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Andy Goldsworthy: Outclosure

Longside

Dry stone walls are a significant, traditional feature of the farmed landscape, particularly in northern Britain. They are evidence of human control of the land and walls have been the result and cause of much social conflict. 

Issues of land access have long informed Goldsworthy’s practice. The Inclosure Consolidation Act of 1801 endorsed the ongoing practice of enclosing common land. This forced peasants to sell to those more powerful, resulting in large numbers of dispossessed migrants.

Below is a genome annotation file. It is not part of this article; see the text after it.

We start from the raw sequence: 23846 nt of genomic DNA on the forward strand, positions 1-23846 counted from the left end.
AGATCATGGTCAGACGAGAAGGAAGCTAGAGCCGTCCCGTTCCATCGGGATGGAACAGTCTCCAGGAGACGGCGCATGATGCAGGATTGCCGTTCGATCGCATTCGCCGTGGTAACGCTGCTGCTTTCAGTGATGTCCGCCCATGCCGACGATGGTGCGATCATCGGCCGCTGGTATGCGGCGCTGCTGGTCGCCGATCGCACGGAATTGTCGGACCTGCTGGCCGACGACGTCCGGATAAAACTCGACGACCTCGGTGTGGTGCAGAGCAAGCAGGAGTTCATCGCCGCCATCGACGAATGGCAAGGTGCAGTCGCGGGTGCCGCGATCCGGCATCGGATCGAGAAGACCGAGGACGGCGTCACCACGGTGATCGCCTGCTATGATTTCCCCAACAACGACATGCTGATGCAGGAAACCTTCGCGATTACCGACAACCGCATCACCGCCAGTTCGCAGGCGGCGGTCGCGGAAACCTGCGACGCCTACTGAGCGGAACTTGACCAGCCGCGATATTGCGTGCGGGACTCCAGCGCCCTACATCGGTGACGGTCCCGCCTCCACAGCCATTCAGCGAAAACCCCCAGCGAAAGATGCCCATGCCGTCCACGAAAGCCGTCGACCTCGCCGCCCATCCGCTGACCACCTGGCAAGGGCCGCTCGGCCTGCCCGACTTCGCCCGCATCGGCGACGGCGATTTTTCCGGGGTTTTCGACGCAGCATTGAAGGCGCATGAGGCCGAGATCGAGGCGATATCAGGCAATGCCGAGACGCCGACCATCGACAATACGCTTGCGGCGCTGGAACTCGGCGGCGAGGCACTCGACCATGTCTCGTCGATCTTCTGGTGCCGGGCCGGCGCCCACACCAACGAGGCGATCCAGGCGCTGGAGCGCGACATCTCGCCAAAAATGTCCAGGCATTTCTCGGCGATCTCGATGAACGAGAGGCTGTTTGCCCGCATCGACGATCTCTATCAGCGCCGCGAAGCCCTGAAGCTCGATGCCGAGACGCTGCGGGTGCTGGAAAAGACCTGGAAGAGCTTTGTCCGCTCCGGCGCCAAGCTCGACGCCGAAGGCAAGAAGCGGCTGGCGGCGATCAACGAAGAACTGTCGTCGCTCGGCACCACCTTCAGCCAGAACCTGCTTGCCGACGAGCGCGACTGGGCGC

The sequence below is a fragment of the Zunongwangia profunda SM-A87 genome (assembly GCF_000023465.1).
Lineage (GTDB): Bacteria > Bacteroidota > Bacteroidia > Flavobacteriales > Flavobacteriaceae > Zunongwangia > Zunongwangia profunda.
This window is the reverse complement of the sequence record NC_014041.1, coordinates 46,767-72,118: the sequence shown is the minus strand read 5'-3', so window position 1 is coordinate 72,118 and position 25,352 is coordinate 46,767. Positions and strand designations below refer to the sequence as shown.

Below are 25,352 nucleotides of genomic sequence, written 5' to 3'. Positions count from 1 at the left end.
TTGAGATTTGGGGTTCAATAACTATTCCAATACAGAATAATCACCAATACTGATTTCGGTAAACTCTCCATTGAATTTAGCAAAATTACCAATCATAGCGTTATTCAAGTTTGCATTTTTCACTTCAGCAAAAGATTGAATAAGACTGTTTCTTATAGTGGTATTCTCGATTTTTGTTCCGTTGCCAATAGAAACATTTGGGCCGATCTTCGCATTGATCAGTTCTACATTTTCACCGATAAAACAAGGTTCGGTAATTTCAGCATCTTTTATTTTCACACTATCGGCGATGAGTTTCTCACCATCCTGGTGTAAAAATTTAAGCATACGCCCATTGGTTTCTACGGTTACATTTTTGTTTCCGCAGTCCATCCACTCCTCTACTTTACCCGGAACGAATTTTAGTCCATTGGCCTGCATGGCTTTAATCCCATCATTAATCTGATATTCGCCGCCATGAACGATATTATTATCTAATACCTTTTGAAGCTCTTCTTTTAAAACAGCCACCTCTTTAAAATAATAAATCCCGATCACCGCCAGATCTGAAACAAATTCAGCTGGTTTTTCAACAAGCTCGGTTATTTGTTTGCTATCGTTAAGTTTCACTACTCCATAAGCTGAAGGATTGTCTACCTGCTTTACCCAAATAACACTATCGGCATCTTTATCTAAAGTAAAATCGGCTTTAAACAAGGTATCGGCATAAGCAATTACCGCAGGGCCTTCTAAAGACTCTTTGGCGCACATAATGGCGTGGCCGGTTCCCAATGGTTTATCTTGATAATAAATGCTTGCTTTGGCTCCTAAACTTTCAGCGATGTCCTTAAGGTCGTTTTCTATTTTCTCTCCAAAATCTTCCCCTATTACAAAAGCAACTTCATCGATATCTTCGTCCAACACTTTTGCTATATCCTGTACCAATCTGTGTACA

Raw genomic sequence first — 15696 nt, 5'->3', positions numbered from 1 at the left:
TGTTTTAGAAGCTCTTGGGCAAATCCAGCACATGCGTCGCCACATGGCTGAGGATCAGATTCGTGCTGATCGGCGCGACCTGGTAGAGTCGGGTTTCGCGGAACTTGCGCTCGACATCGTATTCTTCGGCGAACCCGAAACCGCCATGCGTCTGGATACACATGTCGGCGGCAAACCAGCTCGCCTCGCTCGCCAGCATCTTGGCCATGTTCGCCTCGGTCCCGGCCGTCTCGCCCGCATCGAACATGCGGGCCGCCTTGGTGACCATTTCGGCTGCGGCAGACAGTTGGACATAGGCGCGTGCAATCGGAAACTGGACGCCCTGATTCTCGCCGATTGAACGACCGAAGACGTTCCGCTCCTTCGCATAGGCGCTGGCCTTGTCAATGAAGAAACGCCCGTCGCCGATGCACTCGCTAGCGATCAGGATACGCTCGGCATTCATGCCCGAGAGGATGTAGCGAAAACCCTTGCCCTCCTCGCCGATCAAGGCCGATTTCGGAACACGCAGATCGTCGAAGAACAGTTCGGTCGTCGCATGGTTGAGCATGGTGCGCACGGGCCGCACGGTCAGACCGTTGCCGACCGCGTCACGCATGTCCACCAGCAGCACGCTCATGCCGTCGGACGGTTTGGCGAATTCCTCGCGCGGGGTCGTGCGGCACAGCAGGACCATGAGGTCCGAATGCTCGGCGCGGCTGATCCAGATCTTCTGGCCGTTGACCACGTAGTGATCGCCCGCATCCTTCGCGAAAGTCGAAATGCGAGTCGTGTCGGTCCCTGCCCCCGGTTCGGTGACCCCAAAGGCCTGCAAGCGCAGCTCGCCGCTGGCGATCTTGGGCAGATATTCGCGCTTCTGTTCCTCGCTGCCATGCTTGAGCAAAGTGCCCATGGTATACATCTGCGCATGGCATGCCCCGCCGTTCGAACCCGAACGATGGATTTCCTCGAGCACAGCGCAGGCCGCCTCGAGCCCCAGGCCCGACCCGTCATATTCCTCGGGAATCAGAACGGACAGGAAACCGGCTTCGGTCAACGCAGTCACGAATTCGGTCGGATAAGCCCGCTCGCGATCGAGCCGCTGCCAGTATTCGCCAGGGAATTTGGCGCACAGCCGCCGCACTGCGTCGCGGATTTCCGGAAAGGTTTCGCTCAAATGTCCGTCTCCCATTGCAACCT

When Goldsworthy moved to Cumbria in 1982, he became aware of the relationship between the open fell and the enclosing fold; the free and occupied land. Outclosure in Round Wood physically illustrates the act of making places inaccessible and was built on land owned by Job Earnshaw & Bros Ltd, with their kind permission, adding further to the ideas of ownership and accessibility behind the work.

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